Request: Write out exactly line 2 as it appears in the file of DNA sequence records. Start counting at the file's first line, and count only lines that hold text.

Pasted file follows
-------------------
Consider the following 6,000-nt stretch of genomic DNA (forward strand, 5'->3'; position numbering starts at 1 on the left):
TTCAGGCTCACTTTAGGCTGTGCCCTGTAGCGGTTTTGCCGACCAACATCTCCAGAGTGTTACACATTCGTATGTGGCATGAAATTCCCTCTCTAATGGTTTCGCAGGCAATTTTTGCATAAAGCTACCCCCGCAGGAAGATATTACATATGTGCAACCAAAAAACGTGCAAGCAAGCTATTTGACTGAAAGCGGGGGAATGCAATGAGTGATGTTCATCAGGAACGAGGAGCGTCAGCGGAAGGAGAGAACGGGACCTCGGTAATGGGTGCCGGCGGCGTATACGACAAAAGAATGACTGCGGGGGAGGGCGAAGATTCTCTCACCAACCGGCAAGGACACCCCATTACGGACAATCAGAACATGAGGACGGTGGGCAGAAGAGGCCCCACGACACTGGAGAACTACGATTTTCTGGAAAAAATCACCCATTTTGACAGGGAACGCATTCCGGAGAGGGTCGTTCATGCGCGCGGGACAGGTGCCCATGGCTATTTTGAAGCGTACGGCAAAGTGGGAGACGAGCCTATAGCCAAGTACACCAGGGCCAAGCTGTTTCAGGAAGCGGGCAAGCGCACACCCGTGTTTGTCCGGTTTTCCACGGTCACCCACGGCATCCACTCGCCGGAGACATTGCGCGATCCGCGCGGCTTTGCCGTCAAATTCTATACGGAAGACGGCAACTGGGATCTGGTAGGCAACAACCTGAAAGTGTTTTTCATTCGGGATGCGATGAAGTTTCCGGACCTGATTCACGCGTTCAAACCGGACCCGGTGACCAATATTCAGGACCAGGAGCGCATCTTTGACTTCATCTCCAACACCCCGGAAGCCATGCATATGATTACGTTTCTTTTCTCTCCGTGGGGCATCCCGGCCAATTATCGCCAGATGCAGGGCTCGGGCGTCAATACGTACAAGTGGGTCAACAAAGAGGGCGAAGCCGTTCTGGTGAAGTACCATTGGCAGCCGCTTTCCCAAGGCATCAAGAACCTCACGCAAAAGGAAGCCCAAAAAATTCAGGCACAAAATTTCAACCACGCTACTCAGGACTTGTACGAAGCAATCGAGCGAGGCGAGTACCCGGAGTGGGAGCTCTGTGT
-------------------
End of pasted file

TTCAGGCTCACTTTAGGCTGTGCCCTGTAGCGGTTTTGCCGACCAACATCTCCAGAGTGTTACACATTCGTATGTGGCATGAAATTCCCTCTCTAATGGTTTCGCAGGCAATTTTTGCATAAAGCTACCCCCGCAGGAAGATATTACATATGTGCAACCAAAAAACGTGCAAGCAAGCTATTTGACTGAAAGCGGGGGAATGCAATGAGTGATGTTCATCAGGAACGAGGAGCGTCAGCGGAAGGAGAGAACGGGACCTCGGTAATGGGTGCCGGCGGCGTATACGACAAAAGAATGACTGCGGGGGAGGGCGAAGATTCTCTCACCAACCGGCAAGGACACCCCATTACGGACAATCAGAACATGAGGACGGTGGGCAGAAGAGGCCCCACGACACTGGAGAACTACGATTTTCTGGAAAAAATCACCCATTTTGACAGGGAACGCATTCCGGAGAGGGTCGTTCATGCGCGCGGGACAGGTGCCCATGGCTATTTTGAAGCGTACGGCAAAGTGGGAGACGAGCCTATAGCCAAGTACACCAGGGCCAAGCTGTTTCAGGAAGCGGGCAAGCGCACACCCGTGTTTGTCCGGTTTTCCACGGTCACCCACGGCATCCACTCGCCGGAGACATTGCGCGATCCGCGCGGCTTTGCCGTCAAATTCTATACGGAAGACGGCAACTGGGATCTGGTAGGCAACAACCTGAAAGTGTTTTTCATTCGGGATGCGATGAAGTTTCCGGACCTGATTCACGCGTTCAAACCGGACCCGGTGACCAATATTCAGGACCAGGAGCGCATCTTTGACTTCATCTCCAACACCCCGGAAGCCATGCATATGATTACGTTTCTTTTCTCTCCGTGGGGCATCCCGGCCAATTATCGCCAGATGCAGGGCTCGGGCGTCAATACGTACAAGTGGGTCAACAAAGAGGGCGAAGCCGTTCTGGTGAAGTACCATTGGCAGCCGCTTTCCCAAGGCATCAAGAACCTCACGCAAAAGGAAGCCCAAAAAATTCAGGCACAAAATTTCAACCACGCTACTCAGGACTTGTACGAAGCAATCGAGCGAGGCGAGTACCCGGAGTGGGAGCTCTGTGT